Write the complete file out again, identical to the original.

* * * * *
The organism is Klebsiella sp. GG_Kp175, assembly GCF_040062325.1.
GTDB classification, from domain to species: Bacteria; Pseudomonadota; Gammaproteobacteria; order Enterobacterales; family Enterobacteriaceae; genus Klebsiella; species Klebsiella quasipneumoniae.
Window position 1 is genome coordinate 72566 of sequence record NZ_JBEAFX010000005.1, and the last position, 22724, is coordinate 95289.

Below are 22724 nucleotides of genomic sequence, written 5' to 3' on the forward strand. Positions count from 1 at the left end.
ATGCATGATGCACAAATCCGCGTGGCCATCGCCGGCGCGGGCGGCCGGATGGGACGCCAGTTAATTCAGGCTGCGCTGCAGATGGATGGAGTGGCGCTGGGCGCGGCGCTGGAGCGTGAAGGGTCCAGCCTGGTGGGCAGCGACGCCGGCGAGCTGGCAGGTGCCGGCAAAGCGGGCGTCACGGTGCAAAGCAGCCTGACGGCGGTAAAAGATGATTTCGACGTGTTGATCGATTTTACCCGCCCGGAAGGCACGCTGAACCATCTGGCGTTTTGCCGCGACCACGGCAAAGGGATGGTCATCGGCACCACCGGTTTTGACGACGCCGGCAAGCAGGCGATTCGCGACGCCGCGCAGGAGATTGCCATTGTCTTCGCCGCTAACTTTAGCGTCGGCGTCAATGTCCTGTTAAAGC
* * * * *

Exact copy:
The organism is Klebsiella sp. GG_Kp175, assembly GCF_040062325.1.
GTDB classification, from domain to species: Bacteria; Pseudomonadota; Gammaproteobacteria; order Enterobacterales; family Enterobacteriaceae; genus Klebsiella; species Klebsiella quasipneumoniae.
Window position 1 is genome coordinate 72566 of sequence record NZ_JBEAFX010000005.1, and the last position, 22724, is coordinate 95289.

Below are 22724 nucleotides of genomic sequence, written 5' to 3' on the forward strand. Positions count from 1 at the left end.
ATGCATGATGCACAAATCCGCGTGGCCATCGCCGGCGCGGGCGGCCGGATGGGACGCCAGTTAATTCAGGCTGCGCTGCAGATGGATGGAGTGGCGCTGGGCGCGGCGCTGGAGCGTGAAGGGTCCAGCCTGGTGGGCAGCGACGCCGGCGAGCTGGCAGGTGCCGGCAAAGCGGGCGTCACGGTGCAAAGCAGCCTGACGGCGGTAAAAGATGATTTCGACGTGTTGATCGATTTTACCCGCCCGGAAGGCACGCTGAACCATCTGGCGTTTTGCCGCGACCACGGCAAAGGGATGGTCATCGGCACCACCGGTTTTGACGACGCCGGCAAGCAGGCGATTCGCGACGCCGCGCAGGAGATTGCCATTGTCTTCGCCGCTAACTTTAGCGTCGGCGTCAATGTCCTGTTAAAGC